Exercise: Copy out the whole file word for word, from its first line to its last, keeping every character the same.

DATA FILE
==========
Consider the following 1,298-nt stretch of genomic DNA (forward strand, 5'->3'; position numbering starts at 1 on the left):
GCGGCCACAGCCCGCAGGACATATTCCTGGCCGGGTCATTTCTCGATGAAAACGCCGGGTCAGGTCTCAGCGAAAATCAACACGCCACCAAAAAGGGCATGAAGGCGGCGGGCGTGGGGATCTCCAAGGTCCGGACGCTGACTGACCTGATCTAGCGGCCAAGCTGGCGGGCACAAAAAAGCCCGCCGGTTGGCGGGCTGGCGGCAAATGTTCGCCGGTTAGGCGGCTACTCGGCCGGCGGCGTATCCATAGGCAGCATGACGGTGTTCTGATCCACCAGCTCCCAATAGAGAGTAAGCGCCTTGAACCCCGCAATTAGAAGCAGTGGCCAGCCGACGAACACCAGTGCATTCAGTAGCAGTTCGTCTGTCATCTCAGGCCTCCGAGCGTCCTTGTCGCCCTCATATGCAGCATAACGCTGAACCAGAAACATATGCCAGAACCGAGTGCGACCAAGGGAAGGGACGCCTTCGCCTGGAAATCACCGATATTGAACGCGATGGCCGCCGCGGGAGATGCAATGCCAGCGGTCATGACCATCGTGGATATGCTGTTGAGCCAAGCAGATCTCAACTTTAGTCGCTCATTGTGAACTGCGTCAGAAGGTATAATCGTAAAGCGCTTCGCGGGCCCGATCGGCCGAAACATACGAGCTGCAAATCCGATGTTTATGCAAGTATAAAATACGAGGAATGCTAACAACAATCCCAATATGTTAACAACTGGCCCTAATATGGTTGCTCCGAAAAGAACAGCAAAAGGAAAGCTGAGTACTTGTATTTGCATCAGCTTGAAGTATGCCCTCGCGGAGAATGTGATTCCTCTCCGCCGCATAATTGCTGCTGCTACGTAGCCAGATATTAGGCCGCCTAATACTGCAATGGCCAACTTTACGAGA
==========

Consider the following 1,298-nt stretch of genomic DNA (forward strand, 5'->3'; position numbering starts at 1 on the left):
GCGGCCACAGCCCGCAGGACATATTCCTGGCCGGGTCATTTCTCGATGAAAACGCCGGGTCAGGTCTCAGCGAAAATCAACACGCCACCAAAAAGGGCATGAAGGCGGCGGGCGTGGGGATCTCCAAGGTCCGGACGCTGACTGACCTGATCTAGCGGCCAAGCTGGCGGGCACAAAAAAGCCCGCCGGTTGGCGGGCTGGCGGCAAATGTTCGCCGGTTAGGCGGCTACTCGGCCGGCGGCGTATCCATAGGCAGCATGACGGTGTTCTGATCCACCAGCTCCCAATAGAGAGTAAGCGCCTTGAACCCCGCAATTAGAAGCAGTGGCCAGCCGACGAACACCAGTGCATTCAGTAGCAGTTCGTCTGTCATCTCAGGCCTCCGAGCGTCCTTGTCGCCCTCATATGCAGCATAACGCTGAACCAGAAACATATGCCAGAACCGAGTGCGACCAAGGGAAGGGACGCCTTCGCCTGGAAATCACCGATATTGAACGCGATGGCCGCCGCGGGAGATGCAATGCCAGCGGTCATGACCATCGTGGATATGCTGTTGAGCCAAGCAGATCTCAACTTTAGTCGCTCATTGTGAACTGCGTCAGAAGGTATAATCGTAAAGCGCTTCGCGGGCCCGATCGGCCGAAACATACGAGCTGCAAATCCGATGTTTATGCAAGTATAAAATACGAGGAATGCTAACAACAATCCCAATATGTTAACAACTGGCCCTAATATGGTTGCTCCGAAAAGAACAGCAAAAGGAAAGCTGAGTACTTGTATTTGCATCAGCTTGAAGTATGCCCTCGCGGAGAATGTGATTCCTCTCCGCCGCATAATTGCTGCTGCTACGTAGCCAGATATTAGGCCGCCTAATACTGCAATGGCCAACTTTACGAGA